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Five Things You Need to Know About Our New “Break the Cycle” Toolkit

October 9, 2018We all make judgments about others, whether we mean to or not. Unconscious biases can profoundly impact who gets hired, who gets promoted, and who gets left behind. 

For example, we may be more likely to assume a woman is compassionate and collaborative, but a man is ambitious and aggressive, traits we often associate with leadership. When we evaluate talent accordingly, the result is missed opportunities. These little, often unconscious assumptions, start at the top, can add up, and cascade throughout an organization’s talent management systems. 

Catalyst has just released our newest toolkit called Break the Cycle—Eliminating Gender Bias in Talent Management Systems. Our new infographic and accompanying Supporter-only tools explain how gender bias can seep into talent management systems and provide in-depth strategies to eliminate it. 

Here are five things you need to know to Break the Cycle:

  1. Biases Can Affect Everyone in an Organization

    The cycle works like this: Since senior leaders are still predominantly men, they may also tend to value and reward the behaviors and skills that helped them to be successful. Human Resources teams translate these behaviors and skills into talent management programs, processes, and tools. Managers use those tools and processes to evaluate their direct reports. Finally, all employees are evaluated with those biased tools and processes, and the ones that reflect the values built into the system are promoted. And the cycle repeats. 

    But people at all levels can help break this cycle.
     
  2. Senior Leaders Can Take Action

    Senior leaders set the tone for behaviors, values, and expectations at their organizations by what they say and what they do. To reduce the impact of their own bias on talent decisions, they can assess how they’re making their judgment calls and develop an action plan to make sure they don’t fall back on instinctual or gut-reactions about how to behave, what to say, and who to give opportunities to. Put simply, senior leaders should model inclusion by making sure everyone they champion doesn’t look like them, and our tool offers an easy way to start.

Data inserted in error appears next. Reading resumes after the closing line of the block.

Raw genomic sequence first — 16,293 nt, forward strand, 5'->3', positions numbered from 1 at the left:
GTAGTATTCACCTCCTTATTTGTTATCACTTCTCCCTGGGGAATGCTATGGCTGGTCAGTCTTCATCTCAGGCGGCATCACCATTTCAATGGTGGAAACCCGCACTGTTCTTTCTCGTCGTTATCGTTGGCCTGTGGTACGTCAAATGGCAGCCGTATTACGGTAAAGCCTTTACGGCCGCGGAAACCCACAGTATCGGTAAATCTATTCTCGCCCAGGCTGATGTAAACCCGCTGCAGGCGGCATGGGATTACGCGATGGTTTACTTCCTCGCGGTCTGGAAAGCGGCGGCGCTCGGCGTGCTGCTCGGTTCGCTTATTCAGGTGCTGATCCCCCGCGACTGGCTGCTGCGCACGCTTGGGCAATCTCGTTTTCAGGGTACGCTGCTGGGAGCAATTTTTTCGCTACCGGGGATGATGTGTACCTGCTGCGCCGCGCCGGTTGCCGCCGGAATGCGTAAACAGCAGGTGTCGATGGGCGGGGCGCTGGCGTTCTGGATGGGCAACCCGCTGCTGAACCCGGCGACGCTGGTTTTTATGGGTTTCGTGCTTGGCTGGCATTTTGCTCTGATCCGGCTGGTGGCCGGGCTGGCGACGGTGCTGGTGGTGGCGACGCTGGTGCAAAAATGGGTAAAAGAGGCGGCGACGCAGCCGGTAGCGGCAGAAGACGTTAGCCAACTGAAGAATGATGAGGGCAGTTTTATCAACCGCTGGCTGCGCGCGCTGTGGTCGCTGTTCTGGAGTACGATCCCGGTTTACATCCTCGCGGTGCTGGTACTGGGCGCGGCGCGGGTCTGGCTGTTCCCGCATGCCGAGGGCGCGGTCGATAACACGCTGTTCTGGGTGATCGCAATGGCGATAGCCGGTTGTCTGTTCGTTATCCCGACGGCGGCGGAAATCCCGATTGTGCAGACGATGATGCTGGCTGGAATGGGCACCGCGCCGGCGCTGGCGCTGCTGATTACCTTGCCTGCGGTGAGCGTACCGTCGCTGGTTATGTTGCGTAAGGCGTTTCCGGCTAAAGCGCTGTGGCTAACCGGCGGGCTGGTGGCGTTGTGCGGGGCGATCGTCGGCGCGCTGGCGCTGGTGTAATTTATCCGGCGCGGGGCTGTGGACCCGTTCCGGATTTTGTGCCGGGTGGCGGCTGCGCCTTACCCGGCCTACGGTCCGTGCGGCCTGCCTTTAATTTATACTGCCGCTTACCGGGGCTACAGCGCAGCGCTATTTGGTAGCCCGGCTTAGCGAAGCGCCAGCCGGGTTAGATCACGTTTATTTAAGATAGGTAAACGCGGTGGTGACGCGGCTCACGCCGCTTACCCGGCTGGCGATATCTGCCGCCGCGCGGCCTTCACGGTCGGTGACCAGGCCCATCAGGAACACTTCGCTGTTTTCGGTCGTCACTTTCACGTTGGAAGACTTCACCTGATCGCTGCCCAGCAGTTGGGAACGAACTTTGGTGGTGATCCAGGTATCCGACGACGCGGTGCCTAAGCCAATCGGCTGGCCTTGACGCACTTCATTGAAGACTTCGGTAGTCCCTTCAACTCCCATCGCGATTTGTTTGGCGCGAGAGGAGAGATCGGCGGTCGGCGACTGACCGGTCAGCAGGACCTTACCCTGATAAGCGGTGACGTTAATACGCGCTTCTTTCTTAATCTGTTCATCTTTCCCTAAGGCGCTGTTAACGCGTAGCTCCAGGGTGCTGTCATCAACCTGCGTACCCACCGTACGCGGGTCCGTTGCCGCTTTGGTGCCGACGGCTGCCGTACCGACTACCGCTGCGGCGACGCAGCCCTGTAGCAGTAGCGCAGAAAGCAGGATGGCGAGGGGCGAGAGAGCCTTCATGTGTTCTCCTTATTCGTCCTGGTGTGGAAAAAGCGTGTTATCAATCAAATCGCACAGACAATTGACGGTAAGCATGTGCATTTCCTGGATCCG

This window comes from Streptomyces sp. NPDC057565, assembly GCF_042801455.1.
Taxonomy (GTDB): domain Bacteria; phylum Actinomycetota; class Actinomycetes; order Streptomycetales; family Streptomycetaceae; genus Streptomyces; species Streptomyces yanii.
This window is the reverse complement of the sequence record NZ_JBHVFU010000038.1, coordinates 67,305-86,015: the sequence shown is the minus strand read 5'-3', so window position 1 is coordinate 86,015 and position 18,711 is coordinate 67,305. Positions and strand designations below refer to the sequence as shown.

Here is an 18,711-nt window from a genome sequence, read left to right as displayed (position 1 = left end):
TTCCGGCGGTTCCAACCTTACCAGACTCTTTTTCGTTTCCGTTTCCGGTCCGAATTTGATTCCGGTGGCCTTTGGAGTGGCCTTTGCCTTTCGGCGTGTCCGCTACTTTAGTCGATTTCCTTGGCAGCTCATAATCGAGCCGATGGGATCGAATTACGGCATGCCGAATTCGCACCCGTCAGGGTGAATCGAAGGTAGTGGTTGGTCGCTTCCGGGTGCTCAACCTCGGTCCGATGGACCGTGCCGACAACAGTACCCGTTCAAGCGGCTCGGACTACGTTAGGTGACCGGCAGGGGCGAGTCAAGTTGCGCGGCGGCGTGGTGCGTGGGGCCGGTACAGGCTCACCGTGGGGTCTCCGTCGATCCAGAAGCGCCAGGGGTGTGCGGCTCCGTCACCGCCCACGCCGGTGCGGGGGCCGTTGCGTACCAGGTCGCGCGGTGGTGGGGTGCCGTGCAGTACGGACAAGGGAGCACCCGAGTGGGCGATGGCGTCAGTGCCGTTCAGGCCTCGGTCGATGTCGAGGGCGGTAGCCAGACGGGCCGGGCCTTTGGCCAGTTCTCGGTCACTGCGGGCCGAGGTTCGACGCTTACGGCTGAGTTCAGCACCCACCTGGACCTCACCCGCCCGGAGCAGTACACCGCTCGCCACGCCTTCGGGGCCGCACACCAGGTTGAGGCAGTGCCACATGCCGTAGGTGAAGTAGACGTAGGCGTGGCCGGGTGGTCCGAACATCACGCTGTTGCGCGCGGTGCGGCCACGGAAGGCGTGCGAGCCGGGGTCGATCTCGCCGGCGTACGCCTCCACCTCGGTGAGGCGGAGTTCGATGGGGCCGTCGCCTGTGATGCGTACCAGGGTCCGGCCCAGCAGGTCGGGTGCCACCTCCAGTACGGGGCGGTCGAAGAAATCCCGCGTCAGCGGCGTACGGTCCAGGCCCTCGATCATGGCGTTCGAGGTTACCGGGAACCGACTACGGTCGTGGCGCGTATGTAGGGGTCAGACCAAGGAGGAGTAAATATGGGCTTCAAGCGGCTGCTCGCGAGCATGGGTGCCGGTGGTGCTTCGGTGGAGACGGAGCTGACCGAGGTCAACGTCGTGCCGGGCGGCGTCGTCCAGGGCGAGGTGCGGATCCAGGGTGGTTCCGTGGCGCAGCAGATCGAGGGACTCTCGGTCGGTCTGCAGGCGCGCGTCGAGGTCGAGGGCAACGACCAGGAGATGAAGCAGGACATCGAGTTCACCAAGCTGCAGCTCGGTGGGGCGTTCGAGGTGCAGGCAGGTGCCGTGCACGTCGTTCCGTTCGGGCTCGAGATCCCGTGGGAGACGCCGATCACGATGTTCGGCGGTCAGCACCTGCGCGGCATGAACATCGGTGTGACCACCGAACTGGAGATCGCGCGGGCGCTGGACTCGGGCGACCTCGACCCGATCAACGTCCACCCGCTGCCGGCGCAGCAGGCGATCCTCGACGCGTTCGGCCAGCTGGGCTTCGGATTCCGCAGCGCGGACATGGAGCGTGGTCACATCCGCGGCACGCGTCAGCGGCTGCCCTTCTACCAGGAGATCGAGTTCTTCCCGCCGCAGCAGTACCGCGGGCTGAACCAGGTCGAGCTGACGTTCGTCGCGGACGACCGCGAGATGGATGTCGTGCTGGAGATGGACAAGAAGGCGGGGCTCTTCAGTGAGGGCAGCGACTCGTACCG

3. HR Experts Can Change Their Processes

    Our tool for HR experts asks questions at each step of the recruitment process to close the gaps where biases can seep in. Additionally, it contains templates to help eliminate bias in interviews and candidate assessments. When it comes to eliminating bias, there’s no reason to reinvent the wheel, but there are checks to add that will make the process more equal and inclusive.
     
  4. Managers Can Hold Themselves Accountable

    It can be easy for a busy manager to miss what’s not right in front of them. Some of their direct reports may have no problem trumpeting their successes, but others might not be used to doing so. It’s important to make sure direct reports are all receiving the development they need because it benefits them as individuals but also benefits teams. Our tool for managers helps them keep track of which of their direct reports are getting which types of development and how much.
     
  5. We Can All Do More

    Employees at all levels can benefit from the elimination of biases in their organization’s talent management systems. A truly equal organization is a place where all talent can thrive. You can start today by taking the time to examine your assumptions and ask yourself why you gravitate toward certain coworkers over others, who you haven’t tried to connect with, and who might need your support. And if you want to help eliminate biases in your organization’s talent management systems, share these tools with your HR department, your managers, and your senior leaders. You too can be a catalyst for change.

 

The views expressed herein are solely those of the guest blogger and do not necessarily reflect those of Catalyst. Catalyst does not endorse any political candidates. The post and the comments are presented only for the purpose of informing the public.